Q:

Can the urethral sling surgery stop urine leakage?

A:

Quick Answer

A urethral sling surgery is successful in curing stress-type urinary incontinence approximately 80 percent of the time, as reported by WebMD. To increase the likelihood of a successful procedure, patients can quit smoking, lose weight and perform Kegel exercises before the surgery.

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Full Answer

Urethral sling procedures are effective for the majority of women, and many patients have complete bladder control within hours of the surgery, according to Advanced Pelvic Surgery. The procedure involves making an incision in the abdomen, vagina or top of the thigh before inserting a sling to form a cradle around the urethra, restoring it to its normal position and providing extra support.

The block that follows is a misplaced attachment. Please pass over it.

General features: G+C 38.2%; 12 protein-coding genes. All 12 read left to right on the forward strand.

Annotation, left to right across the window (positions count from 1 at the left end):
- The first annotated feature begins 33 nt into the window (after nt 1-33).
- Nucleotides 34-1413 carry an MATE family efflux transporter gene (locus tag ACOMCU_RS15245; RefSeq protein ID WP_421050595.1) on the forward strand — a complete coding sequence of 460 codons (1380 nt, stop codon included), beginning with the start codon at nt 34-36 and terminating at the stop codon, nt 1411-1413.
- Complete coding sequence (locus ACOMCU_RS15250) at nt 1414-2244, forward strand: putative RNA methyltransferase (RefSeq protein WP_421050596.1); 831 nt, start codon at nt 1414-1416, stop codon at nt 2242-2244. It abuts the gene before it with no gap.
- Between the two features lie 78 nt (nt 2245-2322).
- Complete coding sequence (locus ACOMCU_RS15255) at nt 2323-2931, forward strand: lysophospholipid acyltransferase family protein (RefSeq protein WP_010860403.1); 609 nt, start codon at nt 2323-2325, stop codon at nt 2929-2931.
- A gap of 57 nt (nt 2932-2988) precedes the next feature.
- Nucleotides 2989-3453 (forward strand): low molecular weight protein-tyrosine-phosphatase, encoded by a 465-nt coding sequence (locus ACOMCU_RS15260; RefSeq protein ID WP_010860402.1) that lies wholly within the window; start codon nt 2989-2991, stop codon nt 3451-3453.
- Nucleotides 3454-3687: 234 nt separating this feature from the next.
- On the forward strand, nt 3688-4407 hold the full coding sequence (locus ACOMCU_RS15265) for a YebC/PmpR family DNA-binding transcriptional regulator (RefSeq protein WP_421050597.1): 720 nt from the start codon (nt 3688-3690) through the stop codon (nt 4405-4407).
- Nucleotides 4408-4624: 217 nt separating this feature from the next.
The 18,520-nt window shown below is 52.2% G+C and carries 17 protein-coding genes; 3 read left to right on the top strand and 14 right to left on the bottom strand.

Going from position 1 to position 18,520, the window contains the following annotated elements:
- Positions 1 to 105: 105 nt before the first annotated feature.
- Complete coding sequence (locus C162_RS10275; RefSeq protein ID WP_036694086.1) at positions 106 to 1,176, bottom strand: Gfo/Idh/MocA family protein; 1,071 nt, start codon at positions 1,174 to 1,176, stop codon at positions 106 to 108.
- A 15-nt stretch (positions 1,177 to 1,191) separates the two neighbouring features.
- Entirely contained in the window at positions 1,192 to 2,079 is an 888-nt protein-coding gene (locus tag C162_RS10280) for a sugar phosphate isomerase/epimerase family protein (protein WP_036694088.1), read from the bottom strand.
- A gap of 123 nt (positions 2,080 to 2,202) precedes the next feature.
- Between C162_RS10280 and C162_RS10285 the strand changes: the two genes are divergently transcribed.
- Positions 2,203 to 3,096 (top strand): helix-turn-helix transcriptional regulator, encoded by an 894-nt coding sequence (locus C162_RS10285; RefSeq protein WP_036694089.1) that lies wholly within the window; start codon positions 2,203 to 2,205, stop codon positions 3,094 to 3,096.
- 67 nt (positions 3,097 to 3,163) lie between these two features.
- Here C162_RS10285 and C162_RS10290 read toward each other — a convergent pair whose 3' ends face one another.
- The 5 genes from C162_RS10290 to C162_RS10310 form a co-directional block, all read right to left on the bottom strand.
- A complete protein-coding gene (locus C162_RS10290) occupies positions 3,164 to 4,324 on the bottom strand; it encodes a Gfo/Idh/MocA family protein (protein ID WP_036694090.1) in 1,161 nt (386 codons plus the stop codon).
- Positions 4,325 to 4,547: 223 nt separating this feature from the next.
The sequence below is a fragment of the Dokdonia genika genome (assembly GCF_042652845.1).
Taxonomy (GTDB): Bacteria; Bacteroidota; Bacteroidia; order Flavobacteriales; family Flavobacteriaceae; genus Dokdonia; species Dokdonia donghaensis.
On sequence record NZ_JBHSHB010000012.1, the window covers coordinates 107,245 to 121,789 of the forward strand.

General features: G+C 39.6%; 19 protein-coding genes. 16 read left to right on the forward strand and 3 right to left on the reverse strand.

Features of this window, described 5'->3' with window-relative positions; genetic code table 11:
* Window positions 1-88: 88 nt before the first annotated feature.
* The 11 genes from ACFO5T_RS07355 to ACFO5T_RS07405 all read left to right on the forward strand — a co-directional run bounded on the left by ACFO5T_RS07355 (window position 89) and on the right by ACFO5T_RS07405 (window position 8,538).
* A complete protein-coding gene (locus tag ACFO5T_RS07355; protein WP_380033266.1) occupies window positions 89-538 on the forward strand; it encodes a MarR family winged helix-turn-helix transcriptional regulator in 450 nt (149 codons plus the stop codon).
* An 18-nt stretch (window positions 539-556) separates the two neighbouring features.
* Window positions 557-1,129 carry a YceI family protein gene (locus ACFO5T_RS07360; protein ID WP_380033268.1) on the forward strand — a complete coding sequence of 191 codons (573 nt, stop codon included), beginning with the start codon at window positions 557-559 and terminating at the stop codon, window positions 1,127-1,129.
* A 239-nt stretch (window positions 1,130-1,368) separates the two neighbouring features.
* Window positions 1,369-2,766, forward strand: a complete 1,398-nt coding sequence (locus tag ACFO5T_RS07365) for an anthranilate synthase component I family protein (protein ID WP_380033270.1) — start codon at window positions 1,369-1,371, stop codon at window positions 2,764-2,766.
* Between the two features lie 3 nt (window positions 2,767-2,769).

A urethral sling surgery is more complex than other surgeries for stress urinary incontinence and carries a greater risk of urethral damage, so it is sometimes performed when other surgeries fail, according to WebMD. Potential complications of a urinary sling surgery include difficulty urinating, newly developed urge-type incontinence, infection at the incision site, bleeding, damage to other organs and risks associated with anesthesia. Patients can often return home two or three days after the procedure, but they should expect a recovery period of two to four weeks. Some pain may be present at the incision site, and patients may experience abdominal cramping.

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